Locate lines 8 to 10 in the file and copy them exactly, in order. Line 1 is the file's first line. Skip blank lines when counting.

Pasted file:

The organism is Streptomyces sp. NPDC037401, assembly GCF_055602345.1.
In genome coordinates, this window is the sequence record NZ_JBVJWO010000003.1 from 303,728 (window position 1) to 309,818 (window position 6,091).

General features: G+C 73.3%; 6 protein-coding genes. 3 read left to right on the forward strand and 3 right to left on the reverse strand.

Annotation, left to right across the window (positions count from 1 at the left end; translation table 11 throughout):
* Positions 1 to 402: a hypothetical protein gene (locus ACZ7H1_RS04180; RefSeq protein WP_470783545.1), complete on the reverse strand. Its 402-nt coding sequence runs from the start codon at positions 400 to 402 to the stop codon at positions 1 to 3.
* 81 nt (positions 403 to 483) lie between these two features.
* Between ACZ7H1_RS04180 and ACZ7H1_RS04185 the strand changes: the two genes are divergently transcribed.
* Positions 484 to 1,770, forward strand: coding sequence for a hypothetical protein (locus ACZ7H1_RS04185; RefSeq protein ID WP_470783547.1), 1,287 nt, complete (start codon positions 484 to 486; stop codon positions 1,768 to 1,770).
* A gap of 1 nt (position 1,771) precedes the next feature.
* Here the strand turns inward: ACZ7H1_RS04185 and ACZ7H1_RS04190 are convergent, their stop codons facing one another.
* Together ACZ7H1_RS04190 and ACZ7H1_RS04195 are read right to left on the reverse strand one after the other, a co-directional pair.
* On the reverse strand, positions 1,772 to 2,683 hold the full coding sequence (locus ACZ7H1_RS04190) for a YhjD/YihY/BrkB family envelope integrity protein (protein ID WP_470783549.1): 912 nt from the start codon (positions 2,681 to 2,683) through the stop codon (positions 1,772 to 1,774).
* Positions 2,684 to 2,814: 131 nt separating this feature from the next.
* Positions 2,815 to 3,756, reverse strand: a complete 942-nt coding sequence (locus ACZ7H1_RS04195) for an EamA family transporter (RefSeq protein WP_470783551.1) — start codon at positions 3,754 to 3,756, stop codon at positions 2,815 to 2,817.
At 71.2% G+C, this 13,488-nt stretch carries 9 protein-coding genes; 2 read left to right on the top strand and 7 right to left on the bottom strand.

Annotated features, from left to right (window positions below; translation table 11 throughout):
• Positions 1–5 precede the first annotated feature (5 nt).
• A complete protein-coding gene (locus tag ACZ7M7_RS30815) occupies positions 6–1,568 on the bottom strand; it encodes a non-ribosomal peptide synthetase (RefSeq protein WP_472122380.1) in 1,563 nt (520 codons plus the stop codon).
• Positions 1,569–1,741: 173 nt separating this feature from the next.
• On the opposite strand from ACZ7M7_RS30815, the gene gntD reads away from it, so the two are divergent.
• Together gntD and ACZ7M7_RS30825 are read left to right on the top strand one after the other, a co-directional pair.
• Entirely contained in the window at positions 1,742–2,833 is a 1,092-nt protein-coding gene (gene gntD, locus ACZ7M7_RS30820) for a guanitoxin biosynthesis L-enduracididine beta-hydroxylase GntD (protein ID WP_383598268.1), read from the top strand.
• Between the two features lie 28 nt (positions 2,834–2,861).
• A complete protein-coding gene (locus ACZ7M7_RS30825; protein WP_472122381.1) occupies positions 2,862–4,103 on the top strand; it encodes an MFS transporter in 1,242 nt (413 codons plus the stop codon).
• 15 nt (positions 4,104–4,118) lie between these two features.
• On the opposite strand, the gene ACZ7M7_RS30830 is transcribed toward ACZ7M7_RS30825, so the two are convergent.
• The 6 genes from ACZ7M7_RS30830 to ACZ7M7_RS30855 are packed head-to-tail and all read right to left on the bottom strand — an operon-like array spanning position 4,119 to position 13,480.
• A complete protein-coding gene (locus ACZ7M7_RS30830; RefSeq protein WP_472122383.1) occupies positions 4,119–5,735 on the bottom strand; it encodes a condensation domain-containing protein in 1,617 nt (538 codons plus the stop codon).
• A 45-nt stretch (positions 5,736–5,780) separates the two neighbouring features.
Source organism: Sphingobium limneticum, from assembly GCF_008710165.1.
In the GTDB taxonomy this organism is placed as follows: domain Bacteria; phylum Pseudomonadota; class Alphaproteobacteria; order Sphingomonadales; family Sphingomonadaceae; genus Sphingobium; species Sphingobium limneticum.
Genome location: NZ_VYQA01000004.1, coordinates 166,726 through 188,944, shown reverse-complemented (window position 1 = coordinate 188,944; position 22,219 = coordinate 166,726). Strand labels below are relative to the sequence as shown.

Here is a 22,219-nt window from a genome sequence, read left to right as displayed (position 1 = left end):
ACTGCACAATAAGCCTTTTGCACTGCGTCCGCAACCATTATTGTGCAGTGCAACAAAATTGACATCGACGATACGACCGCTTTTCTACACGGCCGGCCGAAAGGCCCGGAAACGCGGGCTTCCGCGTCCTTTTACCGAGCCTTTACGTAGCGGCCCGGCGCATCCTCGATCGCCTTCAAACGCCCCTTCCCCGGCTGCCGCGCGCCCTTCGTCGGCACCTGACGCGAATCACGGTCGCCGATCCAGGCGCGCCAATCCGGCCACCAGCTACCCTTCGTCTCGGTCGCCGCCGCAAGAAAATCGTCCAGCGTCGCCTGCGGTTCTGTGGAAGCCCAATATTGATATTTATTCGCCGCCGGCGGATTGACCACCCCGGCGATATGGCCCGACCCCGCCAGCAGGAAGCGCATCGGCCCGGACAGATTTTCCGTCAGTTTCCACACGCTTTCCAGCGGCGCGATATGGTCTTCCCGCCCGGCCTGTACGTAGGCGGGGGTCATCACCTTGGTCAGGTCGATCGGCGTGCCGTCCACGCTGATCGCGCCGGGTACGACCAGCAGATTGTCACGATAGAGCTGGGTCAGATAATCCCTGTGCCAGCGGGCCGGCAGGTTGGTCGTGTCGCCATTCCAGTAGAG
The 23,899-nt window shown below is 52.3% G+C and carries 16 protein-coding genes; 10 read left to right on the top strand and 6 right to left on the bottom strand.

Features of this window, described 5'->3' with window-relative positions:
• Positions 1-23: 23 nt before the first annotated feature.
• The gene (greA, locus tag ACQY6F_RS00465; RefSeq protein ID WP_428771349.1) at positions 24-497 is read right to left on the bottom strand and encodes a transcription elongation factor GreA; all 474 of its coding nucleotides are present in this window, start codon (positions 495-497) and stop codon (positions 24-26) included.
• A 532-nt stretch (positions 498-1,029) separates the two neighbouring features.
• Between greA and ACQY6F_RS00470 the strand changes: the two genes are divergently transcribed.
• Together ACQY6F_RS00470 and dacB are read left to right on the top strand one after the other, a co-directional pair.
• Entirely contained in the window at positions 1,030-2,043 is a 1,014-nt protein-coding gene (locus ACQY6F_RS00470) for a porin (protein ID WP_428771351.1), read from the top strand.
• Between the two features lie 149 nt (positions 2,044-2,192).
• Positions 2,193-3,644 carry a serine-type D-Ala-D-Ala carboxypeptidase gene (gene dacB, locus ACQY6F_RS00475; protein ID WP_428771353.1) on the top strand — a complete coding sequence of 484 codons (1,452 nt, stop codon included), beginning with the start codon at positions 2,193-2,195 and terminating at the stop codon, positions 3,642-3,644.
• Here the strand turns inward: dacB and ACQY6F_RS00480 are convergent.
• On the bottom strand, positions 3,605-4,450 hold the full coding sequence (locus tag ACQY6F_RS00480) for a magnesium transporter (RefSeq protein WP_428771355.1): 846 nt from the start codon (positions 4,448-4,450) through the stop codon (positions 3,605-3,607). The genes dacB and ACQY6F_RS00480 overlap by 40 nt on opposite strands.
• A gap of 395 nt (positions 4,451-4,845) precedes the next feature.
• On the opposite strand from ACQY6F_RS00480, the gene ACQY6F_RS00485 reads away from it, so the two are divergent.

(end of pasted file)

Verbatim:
* Positions 484 to 1,770, forward strand: coding sequence for a hypothetical protein (locus ACZ7H1_RS04185; RefSeq protein ID WP_470783547.1), 1,287 nt, complete (start codon positions 484 to 486; stop codon positions 1,768 to 1,770).
* A gap of 1 nt (position 1,771) precedes the next feature.
* Here the strand turns inward: ACZ7H1_RS04185 and ACZ7H1_RS04190 are convergent, their stop codons facing one another.